28 October 2023
There are lots of reasons why corporate groups, that have a company within the group which has paused trading or ceased to trade altogether, may choose to keep that entity dormant, rather than arrange for it to be liquidated or struck-off. These may include:
- a desire to prevent another business from setting up a company using the same name – as that may affect the reputation in the market or brand value of businesses within the corporate group; or
- preserving the possibility that the company may restart trading at some point – maintaining a dormant company may reduce set-up costs for future ventures.
However, a recent tax case serves as a good reminder of another potential advantage, which could be the most valuable of all.
The M Group Holdings case
In the recent Upper Tribunal case of M Group Holdings Limited v HMRC, the taxpayer, which had originally been a standalone company, had incorporated a subsidiary in June 2015. In September 2015, it transferred a trade and assets to its new subsidiary, before selling its shareholding in the subsidiary in May 2016. The taxpayer believed that the substantial shareholding exemption (SSE) would be in point on the share disposal, which would mean that the associated capital gain was exempt from corporation tax.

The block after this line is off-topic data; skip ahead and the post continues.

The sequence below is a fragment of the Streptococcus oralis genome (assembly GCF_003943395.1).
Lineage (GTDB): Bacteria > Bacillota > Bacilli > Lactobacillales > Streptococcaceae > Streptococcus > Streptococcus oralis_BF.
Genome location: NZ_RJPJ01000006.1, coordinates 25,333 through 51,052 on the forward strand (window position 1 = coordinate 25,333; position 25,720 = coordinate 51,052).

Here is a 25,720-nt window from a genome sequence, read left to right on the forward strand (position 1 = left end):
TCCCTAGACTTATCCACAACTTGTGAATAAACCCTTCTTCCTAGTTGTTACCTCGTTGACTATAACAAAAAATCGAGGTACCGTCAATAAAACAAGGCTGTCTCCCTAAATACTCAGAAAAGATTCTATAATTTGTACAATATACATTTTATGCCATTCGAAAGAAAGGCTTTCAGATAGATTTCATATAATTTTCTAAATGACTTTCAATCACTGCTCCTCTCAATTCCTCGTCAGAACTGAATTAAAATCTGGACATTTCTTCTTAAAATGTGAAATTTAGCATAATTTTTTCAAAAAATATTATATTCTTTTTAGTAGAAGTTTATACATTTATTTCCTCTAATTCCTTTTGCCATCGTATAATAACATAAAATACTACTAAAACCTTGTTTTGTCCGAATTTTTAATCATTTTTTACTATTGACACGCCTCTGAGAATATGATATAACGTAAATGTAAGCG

However, to benefit from the SSE the relevant shareholding must be held for at least 12 months in the two years prior to disposal, or an asset used in a trade at the time of disposal by the company whose shares are disposed of must have previously been used in a trade carried on by a member of the same group during the relevant 12-month period.
HMRC denied the benefit of the SSE, on the basis that the corporate group did not exist throughout the 12 months prior to the disposal (as the standalone company had incorporated its subsidiary only 11 months before the share sale). The First-tier Tribunal, and now the Upper Tribunal, concurred with HMRC’s interpretation of the SSE legislation.
How things could have been different
If the taxpayer had either waited a month longer to sell the shares or had a dormant subsidiary which had been in existence for more than 12 months, SSE would have applied and a tax bill of over £10m would not have arisen.
As well as demonstrating to existing corporate groups the potential value of continuing to maintain at least two group companies, even if one is dormant, this case may also be a good reminder to those businesses who are not already part of a corporate group, that they may wish to incorporate a subsidiary (which may remain dormant), as this could provide increased flexibility to structure potential future transactions in a tax efficient way.
For more information, please get in touch with Suze McDonald or your usual RSM contact.